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Review of Agricultural Commodity Prices
Corn prices fell in November 3% from October but are up 8% from year ago levels.  For the past several months, corn prices have not moved significantly higher or lower with very few catalysts to move the market outside of trade and yield expectations.    
The key corn issues are as follows;
  • The USDA left it yield estimates unchanged in December at 167 bushels per acre.[1]  As of mid-December, there is still approximately 8% of the corn crop left in the field, however given there are large global corn supplies and current limited demand, it is unlikely even this substantial amount of corn left to be harvested can move the market higher.[2]
  • U.S - China trade deal may give a slight lift to corn prices, however, it still remains to be seen what the longer-term relationship will be between the US and China.
  • Large South American corn crop might limit any increase in the price of corn in the United States.
  • Tight propane supplies and wet corn has led to drying corn being more difficult and costly which is limiting farmer selling.[3]
  • US Corn exports are falling behind as US exports are uncompetitive reflecting the strong dollar, limited farmer selling and large crops around the World.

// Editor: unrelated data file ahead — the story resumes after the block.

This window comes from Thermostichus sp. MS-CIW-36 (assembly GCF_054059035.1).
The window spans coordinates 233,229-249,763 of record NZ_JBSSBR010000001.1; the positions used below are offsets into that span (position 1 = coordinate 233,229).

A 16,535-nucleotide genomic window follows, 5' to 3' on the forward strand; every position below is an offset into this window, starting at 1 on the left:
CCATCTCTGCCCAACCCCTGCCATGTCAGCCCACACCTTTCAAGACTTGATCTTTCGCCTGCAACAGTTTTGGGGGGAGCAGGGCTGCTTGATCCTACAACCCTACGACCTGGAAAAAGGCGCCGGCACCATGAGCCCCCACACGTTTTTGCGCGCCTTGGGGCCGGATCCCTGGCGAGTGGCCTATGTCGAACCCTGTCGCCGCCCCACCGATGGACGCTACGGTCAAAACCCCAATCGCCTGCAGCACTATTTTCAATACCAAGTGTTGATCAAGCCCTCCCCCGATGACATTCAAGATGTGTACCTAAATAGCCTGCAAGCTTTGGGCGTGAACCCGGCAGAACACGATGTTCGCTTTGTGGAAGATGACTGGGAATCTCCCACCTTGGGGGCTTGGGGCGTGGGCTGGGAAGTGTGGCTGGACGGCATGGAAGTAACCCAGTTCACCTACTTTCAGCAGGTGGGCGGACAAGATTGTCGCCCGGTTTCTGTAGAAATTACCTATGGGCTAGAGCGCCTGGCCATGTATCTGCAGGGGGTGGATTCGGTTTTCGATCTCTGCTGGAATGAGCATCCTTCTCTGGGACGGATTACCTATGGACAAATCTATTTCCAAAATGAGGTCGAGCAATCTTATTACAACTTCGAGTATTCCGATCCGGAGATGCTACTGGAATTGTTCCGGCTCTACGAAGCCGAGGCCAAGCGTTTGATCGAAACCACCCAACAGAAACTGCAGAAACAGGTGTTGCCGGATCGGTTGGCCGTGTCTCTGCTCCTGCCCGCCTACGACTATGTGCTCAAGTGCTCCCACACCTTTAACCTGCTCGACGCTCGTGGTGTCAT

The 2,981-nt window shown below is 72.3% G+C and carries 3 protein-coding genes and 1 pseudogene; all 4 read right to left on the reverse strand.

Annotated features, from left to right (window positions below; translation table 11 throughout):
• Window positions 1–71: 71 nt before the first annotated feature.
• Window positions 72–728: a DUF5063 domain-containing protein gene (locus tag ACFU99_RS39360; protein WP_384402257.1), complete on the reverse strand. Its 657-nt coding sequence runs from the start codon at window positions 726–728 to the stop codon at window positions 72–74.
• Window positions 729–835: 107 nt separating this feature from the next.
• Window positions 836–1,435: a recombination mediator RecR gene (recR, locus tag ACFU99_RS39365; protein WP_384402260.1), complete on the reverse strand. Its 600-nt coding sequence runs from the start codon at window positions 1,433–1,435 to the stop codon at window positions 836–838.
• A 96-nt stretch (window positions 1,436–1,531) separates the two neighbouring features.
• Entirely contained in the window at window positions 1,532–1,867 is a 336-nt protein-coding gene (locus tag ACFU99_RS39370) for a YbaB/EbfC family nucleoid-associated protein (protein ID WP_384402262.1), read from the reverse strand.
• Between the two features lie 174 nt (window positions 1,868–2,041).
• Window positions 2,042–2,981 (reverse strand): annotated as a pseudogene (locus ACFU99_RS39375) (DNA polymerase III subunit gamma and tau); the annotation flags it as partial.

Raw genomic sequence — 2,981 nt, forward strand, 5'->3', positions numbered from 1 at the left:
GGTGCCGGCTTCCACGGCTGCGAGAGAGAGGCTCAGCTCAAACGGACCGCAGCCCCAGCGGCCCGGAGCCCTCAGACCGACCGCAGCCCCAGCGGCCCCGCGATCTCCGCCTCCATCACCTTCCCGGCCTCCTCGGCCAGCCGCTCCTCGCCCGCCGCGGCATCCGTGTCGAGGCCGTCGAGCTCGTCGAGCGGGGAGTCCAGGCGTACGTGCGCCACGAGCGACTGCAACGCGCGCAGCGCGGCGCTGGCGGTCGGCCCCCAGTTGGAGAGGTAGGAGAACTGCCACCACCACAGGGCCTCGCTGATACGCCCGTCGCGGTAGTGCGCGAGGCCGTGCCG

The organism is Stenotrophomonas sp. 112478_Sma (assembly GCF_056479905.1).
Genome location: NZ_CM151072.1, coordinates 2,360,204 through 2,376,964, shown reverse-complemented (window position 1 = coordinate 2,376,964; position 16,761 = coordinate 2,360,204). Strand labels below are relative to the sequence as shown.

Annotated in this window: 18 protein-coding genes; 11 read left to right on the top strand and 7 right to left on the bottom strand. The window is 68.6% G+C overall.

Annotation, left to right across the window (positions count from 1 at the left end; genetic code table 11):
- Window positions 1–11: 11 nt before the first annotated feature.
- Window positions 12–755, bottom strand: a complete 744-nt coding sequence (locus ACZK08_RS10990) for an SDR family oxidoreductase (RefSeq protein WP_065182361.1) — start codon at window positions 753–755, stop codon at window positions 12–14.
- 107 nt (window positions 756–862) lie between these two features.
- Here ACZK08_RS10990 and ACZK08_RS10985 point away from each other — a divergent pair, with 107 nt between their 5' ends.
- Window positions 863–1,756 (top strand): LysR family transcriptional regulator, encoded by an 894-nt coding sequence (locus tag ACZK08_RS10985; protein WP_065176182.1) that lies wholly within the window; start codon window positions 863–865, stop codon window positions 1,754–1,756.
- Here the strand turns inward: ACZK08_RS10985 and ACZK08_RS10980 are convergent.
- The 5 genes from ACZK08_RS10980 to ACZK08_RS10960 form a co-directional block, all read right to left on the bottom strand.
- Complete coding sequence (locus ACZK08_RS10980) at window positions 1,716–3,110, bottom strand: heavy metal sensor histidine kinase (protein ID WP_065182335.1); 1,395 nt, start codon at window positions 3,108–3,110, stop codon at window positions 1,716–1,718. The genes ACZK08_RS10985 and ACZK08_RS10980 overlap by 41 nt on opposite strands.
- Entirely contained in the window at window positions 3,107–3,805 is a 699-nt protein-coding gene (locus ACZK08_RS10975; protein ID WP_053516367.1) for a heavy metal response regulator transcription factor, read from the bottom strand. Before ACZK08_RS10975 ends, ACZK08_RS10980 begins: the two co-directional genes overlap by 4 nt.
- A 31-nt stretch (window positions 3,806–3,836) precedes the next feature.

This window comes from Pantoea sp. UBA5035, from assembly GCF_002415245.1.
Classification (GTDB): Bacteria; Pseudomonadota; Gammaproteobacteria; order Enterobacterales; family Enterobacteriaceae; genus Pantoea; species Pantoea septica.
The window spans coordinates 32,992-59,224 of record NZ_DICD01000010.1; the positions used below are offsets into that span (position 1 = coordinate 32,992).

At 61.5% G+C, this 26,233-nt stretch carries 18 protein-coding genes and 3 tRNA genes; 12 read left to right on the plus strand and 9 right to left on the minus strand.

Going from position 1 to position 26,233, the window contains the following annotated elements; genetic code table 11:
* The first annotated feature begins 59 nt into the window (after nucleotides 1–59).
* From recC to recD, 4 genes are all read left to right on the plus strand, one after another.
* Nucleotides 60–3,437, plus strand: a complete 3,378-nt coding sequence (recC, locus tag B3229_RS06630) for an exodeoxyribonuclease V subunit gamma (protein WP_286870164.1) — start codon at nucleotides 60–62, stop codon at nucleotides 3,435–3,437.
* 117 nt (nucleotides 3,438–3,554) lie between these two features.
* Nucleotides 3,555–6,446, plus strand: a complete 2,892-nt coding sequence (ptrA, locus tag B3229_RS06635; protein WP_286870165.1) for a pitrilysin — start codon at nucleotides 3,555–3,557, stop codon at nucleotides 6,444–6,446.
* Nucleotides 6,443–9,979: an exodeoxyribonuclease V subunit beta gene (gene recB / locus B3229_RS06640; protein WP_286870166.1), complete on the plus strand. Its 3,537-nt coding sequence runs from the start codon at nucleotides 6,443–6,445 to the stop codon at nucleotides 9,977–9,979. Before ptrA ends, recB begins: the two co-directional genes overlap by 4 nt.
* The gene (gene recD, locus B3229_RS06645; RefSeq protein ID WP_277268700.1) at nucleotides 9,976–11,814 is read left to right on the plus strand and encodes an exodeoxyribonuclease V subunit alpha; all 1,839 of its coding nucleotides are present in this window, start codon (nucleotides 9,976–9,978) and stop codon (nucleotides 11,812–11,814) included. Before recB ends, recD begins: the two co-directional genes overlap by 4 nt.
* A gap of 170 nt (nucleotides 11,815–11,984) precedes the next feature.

Result: Corn has a stable outlook given the challenging US planting and harvest season offset by large global supplies.
November soybeans prices decreased 2% from October and 3% from year ago levels.  This is principally due to lower Chinese buying and a large US crop.   
The soybean complex continues to be driven by 1) US /China trade tensions 2) South American crop and weather conditions 3) Chinese demand for South American soybeans and 4) the final US soybean crop.
It is unclear when we will get a resolution to the US/China trade tension.  It is also unclear how much longer term demand has been destroyed by the trade war as China seeks out alternative supplies in the future. 
The South American crop has been impacted by dryness.  As of November 25th, the Brazilian corp has reached 77.3% of the expected area to be planted.  This is behind the 89.6% which were planted by this date in 2018 and behind the 5 year average of 80.5%[4]
Result:  The outlook for soybean prices is strong based off of slower South American planting and the prospects of a trade deal.
Wheat prices increased 2% in November from October and 2% from last year.  Wheat prices have been assisted by lower supply estimates, drought conditions in Australia and poor planting weather in Europe.[5]  In addition to difficult weather in Australia and Europe, winter in North American can been characterized by rainfall and freezing conditions which is poor for wheat development.    
Result:  Wheat may be the best story out of the three commodities reviewed here.
[2] Commodity Catch Up – December 13, 2019- BMO Capital Markets
[3] Ibid
[4] Inside Agriculture – – November 25, 2019
[5] Commodity Catch up – December 13, 2019 – BMO Capital Markets.